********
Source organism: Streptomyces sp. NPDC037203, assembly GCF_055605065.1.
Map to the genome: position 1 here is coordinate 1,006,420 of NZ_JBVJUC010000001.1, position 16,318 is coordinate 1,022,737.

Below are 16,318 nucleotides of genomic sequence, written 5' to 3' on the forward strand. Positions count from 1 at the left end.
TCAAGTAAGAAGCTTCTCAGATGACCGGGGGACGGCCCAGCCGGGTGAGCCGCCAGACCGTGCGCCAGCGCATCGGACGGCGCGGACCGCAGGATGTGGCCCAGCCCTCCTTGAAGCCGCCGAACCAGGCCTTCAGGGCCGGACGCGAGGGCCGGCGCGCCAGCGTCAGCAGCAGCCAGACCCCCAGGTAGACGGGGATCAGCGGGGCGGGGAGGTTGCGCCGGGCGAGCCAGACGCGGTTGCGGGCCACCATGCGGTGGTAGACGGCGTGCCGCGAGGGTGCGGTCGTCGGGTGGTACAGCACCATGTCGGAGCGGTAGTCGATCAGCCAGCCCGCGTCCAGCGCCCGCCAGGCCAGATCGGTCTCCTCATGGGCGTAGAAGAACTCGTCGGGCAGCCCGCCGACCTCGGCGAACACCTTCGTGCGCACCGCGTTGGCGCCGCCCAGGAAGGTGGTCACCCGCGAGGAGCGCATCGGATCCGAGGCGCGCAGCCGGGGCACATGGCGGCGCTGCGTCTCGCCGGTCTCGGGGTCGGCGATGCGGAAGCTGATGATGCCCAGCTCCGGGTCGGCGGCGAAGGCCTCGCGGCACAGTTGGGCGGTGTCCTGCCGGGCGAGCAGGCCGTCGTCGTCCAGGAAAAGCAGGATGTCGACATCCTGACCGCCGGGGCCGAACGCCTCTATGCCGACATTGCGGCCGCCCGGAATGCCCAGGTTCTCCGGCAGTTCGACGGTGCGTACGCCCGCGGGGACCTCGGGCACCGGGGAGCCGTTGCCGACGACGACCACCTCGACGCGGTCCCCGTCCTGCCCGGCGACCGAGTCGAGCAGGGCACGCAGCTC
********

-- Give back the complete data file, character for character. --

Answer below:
Source organism: Streptomyces sp. NPDC037203, assembly GCF_055605065.1.
Map to the genome: position 1 here is coordinate 1,006,420 of NZ_JBVJUC010000001.1, position 16,318 is coordinate 1,022,737.

Below are 16,318 nucleotides of genomic sequence, written 5' to 3' on the forward strand. Positions count from 1 at the left end.
TCAAGTAAGAAGCTTCTCAGATGACCGGGGGACGGCCCAGCCGGGTGAGCCGCCAGACCGTGCGCCAGCGCATCGGACGGCGCGGACCGCAGGATGTGGCCCAGCCCTCCTTGAAGCCGCCGAACCAGGCCTTCAGGGCCGGACGCGAGGGCCGGCGCGCCAGCGTCAGCAGCAGCCAGACCCCCAGGTAGACGGGGATCAGCGGGGCGGGGAGGTTGCGCCGGGCGAGCCAGACGCGGTTGCGGGCCACCATGCGGTGGTAGACGGCGTGCCGCGAGGGTGCGGTCGTCGGGTGGTACAGCACCATGTCGGAGCGGTAGTCGATCAGCCAGCCCGCGTCCAGCGCCCGCCAGGCCAGATCGGTCTCCTCATGGGCGTAGAAGAACTCGTCGGGCAGCCCGCCGACCTCGGCGAACACCTTCGTGCGCACCGCGTTGGCGCCGCCCAGGAAGGTGGTCACCCGCGAGGAGCGCATCGGATCCGAGGCGCGCAGCCGGGGCACATGGCGGCGCTGCGTCTCGCCGGTCTCGGGGTCGGCGATGCGGAAGCTGATGATGCCCAGCTCCGGGTCGGCGGCGAAGGCCTCGCGGCACAGTTGGGCGGTGTCCTGCCGGGCGAGCAGGCCGTCGTCGTCCAGGAAAAGCAGGATGTCGACATCCTGACCGCCGGGGCCGAACGCCTCTATGCCGACATTGCGGCCGCCCGGAATGCCCAGGTTCTCCGGCAGTTCGACGGTGCGTACGCCCGCGGGGACCTCGGGCACCGGGGAGCCGTTGCCGACGACGACCACCTCGACGCGGTCCCCGTCCTGCCCGGCGACCGAGTCGAGCAGGGCACGCAGCTC